Athletes were not told about side effects. The substances were given to children, “to test age effects.” Pro soccer players doped too (pervitin and then amphetamines), though apparently there were few sports not involved. Epo experiments were done as early as 1988. The scientists worked with national sports groups to help doped athletes elude capture in competition testing. Sponsoring money for the performance-enhancement research was considerable, flowing from the West German government and from private sports associations mostly to the Freiburg university hospital but also to sports medicine centers in Cologne and other cities.

The Humboldt University sports history study was ordered by the Bundesinstitut für Sportwissenschaften (B.I.Sp.) and sponsored by the Deutscher Olympischer SportBund. Its findings were kept unpublished for two years. After an 03 Aug 2013 Süddeutsche Zeitung article about the report a spokesperson for the Deutscher Olympischer SportBund said the failure to publish and resulting ongoing exclusion from public discussion and review was the researchers’ decision. On 05 Aug 2013 the B.I.Sp. finally published it and apparently Hans-Peter Friedrich (C.S.U.)’s Interior Ministry, which the B.I.Sp. is still a part of, also released it.

What we still don’t know: Before the evaluation, many important files were apparently shredded. Files requested in 1991 from B.I.Sp. to use to answer a parliamentary inquiry from the S.P.D. party turned out to have been destroyed, for example (and apparently the B.I.Sp. started the Humboldt University research project at about the same time??). Not all the relevant original files were apparently registered in a-or-the federal archive [“Bundesarchiv“?], so historians will be unable to find them there due to that library guerrilla move. The Deutscher Fussball-Bund reportedly set unacceptable conditions for access to its archives, so information they contain did not flow into the study. Joseph Blätter’s international soccer organization Fifa only recently (2011) stopped destroying World Cup soccer players’ test samples only three months after collection. People are upset that anonymity and lack of prosecution have been apparently enjoyed by West German sinners but not East German. The study was sponsored to investigate only up until the year 1990. Apparently the published version is missing several hundred pages.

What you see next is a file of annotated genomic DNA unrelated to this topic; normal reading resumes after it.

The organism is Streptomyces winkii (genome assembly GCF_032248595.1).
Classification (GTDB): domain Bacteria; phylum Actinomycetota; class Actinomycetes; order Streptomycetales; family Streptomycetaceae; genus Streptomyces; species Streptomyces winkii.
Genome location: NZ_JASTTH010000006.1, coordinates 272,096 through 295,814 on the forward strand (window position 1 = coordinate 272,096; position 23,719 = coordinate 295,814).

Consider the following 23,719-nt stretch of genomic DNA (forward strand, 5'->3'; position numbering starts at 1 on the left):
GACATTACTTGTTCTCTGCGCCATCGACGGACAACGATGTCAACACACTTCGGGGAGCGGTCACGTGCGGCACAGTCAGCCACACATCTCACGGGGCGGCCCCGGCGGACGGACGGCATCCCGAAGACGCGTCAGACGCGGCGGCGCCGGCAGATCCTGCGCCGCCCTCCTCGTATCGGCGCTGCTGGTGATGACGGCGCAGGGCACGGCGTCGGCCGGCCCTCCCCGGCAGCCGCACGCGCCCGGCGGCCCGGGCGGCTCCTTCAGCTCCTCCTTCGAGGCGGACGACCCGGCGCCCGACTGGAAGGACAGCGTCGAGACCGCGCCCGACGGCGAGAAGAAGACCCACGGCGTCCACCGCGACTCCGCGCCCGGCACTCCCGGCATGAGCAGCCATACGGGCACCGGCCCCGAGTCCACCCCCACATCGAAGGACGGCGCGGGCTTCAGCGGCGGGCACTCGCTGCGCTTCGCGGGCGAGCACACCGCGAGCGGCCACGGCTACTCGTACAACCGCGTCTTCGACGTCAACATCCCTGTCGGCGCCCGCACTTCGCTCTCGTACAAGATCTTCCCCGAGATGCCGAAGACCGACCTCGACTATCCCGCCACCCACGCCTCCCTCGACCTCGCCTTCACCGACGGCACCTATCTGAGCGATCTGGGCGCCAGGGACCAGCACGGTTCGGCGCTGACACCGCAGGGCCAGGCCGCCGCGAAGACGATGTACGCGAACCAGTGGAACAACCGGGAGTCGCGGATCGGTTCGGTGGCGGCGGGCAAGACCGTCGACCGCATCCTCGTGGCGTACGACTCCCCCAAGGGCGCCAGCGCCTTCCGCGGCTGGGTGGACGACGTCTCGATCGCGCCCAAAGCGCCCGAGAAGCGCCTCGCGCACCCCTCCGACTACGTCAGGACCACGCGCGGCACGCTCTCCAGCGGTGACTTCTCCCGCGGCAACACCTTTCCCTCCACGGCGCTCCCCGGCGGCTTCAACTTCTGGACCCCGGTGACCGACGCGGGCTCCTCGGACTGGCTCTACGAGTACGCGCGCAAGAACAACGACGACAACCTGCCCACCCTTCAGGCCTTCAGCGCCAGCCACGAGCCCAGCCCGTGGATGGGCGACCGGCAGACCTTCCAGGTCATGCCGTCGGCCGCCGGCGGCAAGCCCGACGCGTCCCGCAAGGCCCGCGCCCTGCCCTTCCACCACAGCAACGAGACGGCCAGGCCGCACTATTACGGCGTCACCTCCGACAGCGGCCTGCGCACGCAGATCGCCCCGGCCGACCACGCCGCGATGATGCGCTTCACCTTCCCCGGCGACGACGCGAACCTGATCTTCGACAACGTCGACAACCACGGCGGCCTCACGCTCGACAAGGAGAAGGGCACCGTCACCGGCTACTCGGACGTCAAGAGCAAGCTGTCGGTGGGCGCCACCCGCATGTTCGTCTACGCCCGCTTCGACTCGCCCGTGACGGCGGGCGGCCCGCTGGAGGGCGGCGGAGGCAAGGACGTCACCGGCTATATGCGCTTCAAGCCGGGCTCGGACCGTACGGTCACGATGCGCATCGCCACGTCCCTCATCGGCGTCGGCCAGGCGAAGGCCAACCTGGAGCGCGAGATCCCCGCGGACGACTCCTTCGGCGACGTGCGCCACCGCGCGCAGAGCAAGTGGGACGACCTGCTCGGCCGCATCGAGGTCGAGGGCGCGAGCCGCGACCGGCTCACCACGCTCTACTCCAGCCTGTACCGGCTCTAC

Solutions: Justice ministers from several German states are demanding a federal-level anti-doping law making the use of banned performance-enhancing drugs a criminal offense; this has been under discussion for years now. The president of the Deutscher Leichtathletik-Verband called for more such research to prevent all West German athletes from that era from being suspected of having illegally taken performance-enhancing drugs. Also, as news anchor Claus Kleber pointed out, because the actors have never admitted culpability we can’t know whether the unethical practices were stopped. They might still be going on today.

(Mitt   SHTOY ah mitt ellll n   geh FUR dirt teh   DOPINGK for shoong.)

N.A.D.A.

Nationale Anti-Doping Agentur, Germany’s national agency for combating illegal substances in sport. A recent Spiegel-Online editorial felt NADA could learn from the excellent recent work of its U.S. equivalent, USADA, which after years of investigations has successfully placed a lifelong ban on cyclist Lance Armstrong for doping.

“USADA has shown… in an exemplary manner, what is possible when an agency does not succumb to the pressure from sports, politics and sponsors, but instead investigates autonomously, fulfills its core task and wants to get close to the truth. With the spectacular Armstrong case, the USADA has emancipated itself, in an outstanding way. …Tygart and the USADA have shown what is possible when you’re interested in clarifying a matter and you use all the information at your disposal.” By which he means tax information from the IRS, inter alia.